If you have an issue related to your vehicle or driver’s license in Kentucky, then chances are you will have to head to the Kentucky Motor Vehicle Licensing (MVL) Division. The Kentucky MVL, which is essentially the same as other states’ DMVs, provides a wealth of information on various driving-related matters. Their website, Drive.ky.gov, is especially useful at putting most driving concerns into one easy-to-navigate place. Below we will look at some of the services that the Kentucky MVL offers, both online and at their offices.
The website for the Kentucky MVL contains an extensive list of driver services. These services include information about:
Much of the information provided by the website can direct you to the appropriate state or county offices where you can find out more information. The MVL doesn’t always run the licensing-related services listed on its website, but they can tell you who does. For example, most driving tests are administered not by the MVL but by the Kentucky State Police. Likewise, all Kentucky driver’s licenses are issued by the Circuit Court Clerk’s office of whichever county you reside in.
The vehicle services section of the Kentucky MVL is likewise very informative and can direct you to the appropriate authorities for all your vehicle licensing needs. Some of the vehicle services, such as registration renewals, can be completed online. Vehicle services offered by the Kentucky MVL are:
As with the driver services section of the website, the vehicle services section also includes a list of useful forms and a tool for finding a nearby MVL office.
As mentioned above, driver licenses are issued by the Circuit Court Clerk’s office of whichever county you reside in. You can find your Kentucky Circuit Court Clerk’s office Kentucky Circuit Court Clerk’s office here. Getting a driver’s license is similar in Kentucky as in other states, but with a couple differences. To obtain a driver’s license, you must be over 16 and pass a written, vision, and skills test administered by the Kentucky State Police.
If you are under 18 years of age, you must get a parent or legal guardian to sign the Driver’s License/Identification Card application form for you. Furthermore, applicants under 18 must present a School Compliance Verification form from their school district. In compliance with the state’s No Pass/No Drive Law, applicants under 18 must be enrolled in school and not be academically deficient.
When applying for a license remember to bring to the Circuit Court Clerk your full legal name, date of birth, Social Security number, proof of Kentucky residency, and your birth certificate. You must bring the originals of all documents as photocopies will not be accepted.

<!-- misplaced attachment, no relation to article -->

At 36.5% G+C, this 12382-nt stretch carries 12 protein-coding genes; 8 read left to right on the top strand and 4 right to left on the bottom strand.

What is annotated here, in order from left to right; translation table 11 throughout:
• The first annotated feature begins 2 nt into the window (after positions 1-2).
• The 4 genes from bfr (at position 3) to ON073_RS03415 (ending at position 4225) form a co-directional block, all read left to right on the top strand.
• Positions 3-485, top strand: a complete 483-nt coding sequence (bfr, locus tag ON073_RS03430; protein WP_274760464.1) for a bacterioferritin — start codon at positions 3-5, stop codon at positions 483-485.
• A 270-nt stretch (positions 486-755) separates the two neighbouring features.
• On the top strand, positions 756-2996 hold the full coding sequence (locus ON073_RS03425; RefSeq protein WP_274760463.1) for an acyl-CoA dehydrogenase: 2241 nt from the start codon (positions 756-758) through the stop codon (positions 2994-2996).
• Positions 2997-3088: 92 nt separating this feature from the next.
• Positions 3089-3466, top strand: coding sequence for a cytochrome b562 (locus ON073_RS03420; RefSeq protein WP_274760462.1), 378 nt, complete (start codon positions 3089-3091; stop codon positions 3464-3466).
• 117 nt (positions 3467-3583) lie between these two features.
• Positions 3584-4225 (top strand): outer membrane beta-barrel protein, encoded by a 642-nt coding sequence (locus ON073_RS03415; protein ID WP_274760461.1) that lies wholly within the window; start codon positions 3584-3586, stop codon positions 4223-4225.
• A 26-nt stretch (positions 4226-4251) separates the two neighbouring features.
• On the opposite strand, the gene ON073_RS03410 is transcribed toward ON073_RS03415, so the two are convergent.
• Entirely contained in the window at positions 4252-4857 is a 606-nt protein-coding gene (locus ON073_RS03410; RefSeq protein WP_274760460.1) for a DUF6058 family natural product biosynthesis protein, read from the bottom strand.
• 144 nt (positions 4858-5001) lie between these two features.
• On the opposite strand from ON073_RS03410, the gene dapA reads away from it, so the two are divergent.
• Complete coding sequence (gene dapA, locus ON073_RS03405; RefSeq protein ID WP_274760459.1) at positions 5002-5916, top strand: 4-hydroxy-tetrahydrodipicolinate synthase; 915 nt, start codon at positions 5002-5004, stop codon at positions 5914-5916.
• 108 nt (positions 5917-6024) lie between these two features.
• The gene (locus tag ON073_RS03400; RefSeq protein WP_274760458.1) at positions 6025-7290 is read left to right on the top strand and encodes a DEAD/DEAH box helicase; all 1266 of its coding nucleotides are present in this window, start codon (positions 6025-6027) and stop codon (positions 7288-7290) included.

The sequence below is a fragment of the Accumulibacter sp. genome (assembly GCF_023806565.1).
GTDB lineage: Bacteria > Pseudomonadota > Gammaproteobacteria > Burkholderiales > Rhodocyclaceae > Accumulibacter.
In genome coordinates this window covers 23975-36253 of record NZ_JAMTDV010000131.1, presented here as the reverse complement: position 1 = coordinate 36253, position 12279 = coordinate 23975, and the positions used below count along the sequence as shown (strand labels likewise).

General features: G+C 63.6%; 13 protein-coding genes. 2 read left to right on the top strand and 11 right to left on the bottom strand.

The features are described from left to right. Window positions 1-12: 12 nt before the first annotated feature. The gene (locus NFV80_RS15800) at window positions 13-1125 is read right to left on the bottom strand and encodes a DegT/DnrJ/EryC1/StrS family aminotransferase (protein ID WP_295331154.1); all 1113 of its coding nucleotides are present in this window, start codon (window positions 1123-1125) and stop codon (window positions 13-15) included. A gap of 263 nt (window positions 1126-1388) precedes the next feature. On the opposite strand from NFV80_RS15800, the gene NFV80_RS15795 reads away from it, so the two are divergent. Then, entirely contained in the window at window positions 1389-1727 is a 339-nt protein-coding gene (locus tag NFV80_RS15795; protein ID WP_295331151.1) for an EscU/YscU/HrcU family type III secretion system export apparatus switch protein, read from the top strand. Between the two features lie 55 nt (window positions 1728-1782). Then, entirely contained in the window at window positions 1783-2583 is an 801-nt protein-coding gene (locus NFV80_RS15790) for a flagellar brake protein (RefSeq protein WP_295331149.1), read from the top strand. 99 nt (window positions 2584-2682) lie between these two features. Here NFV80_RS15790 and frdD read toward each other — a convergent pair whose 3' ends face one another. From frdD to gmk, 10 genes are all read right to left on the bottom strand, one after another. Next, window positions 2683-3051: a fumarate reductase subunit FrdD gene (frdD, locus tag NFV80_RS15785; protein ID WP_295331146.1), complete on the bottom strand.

The Kentucky MVL offers two types of official driving records: a three-year driving history record and a five-year full driving record (also called a clearance letter). Three-year records can be purchased online, by mail, or in person at a Division of Driver Licensing Field Office. The cost for purchasing the record in person or through the mail is $3, whereas to purchase it online is $5.50. You may also be able to find unofficial copies of your driving record online through SearchQuarry.com and other third-party databases.
To purchase a clearance letter, which you will need for a bar exam or court use, you can only do so via mail, over the phone, or in person. You cannot purchase a five-year record online. The cost of a clearance letter is $3.
Nobody likes getting a traffic citation, but it is good to know that when you receive one in Kentucky that you will likely be able to pay for it online. The Kentucky Court of Justice offers an ePay service for prepayable offenses, such as speeding tickets. To pay online, you will need your court date, issuing county, and the citation control number, all of which can be found on your ticket. You must pay the fee in full at least four days before your scheduled court date. In addition to the fee, there is another $5 credit card fee for paying online. Please be aware that Harlan and Menifee counties currently don’t accept ePay payments.
Don’t forget that if your citation comes with potential points being applied to your license then you may want to consider enrolling in a traffic school. By successfully completing a state-approved traffic school course, you may be able to keep points off of your license, thus preventing your insurance premiums from going up.